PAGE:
Adorable and Easy Primitive Spring Bunnies

Brianna Lentz DIY Spring Bunnies and Carrots

These primitive spring bunnies caught my eye the moment I saw them in Chestnut Junction’s Etsy shop. This week I continued my primitive crafting with this adorable and easy Primitive Spring bunnies project. I love that these Primitive Spring Bunnies is a project that is simple and cost effective. Anyone can do this from any crafting background. One of the things I love the most about these primitive projects in general is that they completely fit the farmhouse and eclectic aesthetic that I love so much right now. I think that is really on trend but also really timeless.

Last week I made a primitive bee and beeskep, which you can see and read more about here. This week I made 5 sets of these Primitive Spring bunnies with carrots using muslin, stuffing and paint.  This pattern is by Chestnut Junction, I modified the carrot tops to my own design using a simple technique with RIT dye. Below you will find further details on my process making these using the purchased pattern for guidance and what I modified to make this my own creation. I love adding things to make these primitive projects my own and I hope that you find some of the modifications I made useful to you!

How I made my Primitive Spring Bunnies

First what you do is sew and stuff the bunny and carrot per the pattern by Chestnut Junction.  The hand sewing process can seem daunting if you did a big batch like me, but it really wasn’t too bad and is a great way to get better at cleaning up your hand sewing so it looks prettier.  My stitches have begun to look a lot neater since I have been making these projects.

What I did for the carrot tops is used DARK GREEN Rit Dye and color fixative.  First I cut 1″ to 1.5″ strips of muslin.  Then I dyed them using dark green Rit Dye as well as used their color fixative.  To lighten the color and help set the color, I baked them in the oven for 15 minutes at 300 F.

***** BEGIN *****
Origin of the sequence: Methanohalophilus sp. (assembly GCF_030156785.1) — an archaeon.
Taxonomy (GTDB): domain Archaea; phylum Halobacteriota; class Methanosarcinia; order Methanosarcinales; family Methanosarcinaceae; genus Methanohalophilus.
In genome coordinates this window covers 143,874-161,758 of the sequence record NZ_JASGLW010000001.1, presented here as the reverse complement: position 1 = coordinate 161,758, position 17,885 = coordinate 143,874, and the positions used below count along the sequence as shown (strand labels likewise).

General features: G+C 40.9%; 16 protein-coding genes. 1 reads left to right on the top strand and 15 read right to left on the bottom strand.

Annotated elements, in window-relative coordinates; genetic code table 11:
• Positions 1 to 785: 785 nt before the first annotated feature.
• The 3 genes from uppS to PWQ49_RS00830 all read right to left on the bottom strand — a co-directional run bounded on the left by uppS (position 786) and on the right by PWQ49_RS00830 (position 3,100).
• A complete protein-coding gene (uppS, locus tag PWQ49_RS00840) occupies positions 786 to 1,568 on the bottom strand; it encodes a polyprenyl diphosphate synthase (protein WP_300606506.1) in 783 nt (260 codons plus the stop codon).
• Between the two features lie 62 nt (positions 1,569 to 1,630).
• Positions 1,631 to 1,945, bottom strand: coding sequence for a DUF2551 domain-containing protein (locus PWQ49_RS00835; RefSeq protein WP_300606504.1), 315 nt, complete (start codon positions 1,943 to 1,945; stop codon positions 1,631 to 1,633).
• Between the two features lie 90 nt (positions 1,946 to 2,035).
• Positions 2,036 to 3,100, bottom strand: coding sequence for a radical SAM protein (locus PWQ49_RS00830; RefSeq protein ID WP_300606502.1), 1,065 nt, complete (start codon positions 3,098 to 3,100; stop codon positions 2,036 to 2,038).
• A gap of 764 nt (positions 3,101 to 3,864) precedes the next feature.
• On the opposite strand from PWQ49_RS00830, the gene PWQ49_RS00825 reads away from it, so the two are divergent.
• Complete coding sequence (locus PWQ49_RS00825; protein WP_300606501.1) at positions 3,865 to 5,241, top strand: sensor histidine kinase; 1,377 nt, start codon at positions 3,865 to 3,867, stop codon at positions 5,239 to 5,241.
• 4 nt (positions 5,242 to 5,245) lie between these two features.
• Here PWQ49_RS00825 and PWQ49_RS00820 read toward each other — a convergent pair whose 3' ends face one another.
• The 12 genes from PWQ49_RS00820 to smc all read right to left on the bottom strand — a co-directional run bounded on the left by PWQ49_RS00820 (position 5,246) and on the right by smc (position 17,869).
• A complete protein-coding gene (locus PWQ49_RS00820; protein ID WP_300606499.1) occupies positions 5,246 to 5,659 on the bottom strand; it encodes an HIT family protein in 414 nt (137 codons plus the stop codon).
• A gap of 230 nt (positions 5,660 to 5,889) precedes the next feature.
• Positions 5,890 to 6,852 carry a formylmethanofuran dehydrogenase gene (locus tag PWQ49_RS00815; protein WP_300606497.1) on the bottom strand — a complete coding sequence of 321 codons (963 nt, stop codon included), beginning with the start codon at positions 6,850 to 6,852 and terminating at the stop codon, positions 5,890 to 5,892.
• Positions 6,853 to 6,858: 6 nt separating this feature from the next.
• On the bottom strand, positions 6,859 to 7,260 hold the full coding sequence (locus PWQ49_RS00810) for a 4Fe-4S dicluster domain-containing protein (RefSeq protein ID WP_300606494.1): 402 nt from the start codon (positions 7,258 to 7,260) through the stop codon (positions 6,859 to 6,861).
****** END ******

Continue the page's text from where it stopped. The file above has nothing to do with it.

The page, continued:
Above is a picture of the carrots painted, one of them has been sanded per the instructions and this step is crucial for a primitive and aged result.  So here is what did for this step: I painted using American Spiced Pumpkin for my orange and I think it was a perfect choice for this project.  Next I put these in the oven to dry out faster for no more than 5 minutes.  Then I sanded using sandpaper I use for my other wood painting projects.

You tea stain the bunnies after you paint and sand the eyes and nose and look at what a complete difference this makes in this project.  Tea staining is one of my all time favorite things to do!  I painted the nose with a mix of Maroon and Burgundy from Americana and the ears and cheeks are dry brushed with Santa Red from Americana.

Here is another modification I made to her instructions.  I used a Posca Uniball Paint Pen.  I purchased these off Amazon and I think these are an amazing tool for adding details to projects like these!  I highly recommend you check this tool out.

I included footage of me making these at the end of my most recent floss tube video if you would be interested in seeing how I made these in a real time video. I love vlogging while I craft because I think a lot of us crafters are visual learners and it is so fun to bring you along with me while I make things.

I am over the moon pleased with how these Primitive Spring Bunnies turned out!  What do you think of these?  Have you made a project like this before?  I would love to know in the comments <3

Brianna Lentz Primitive Spring Bunnies

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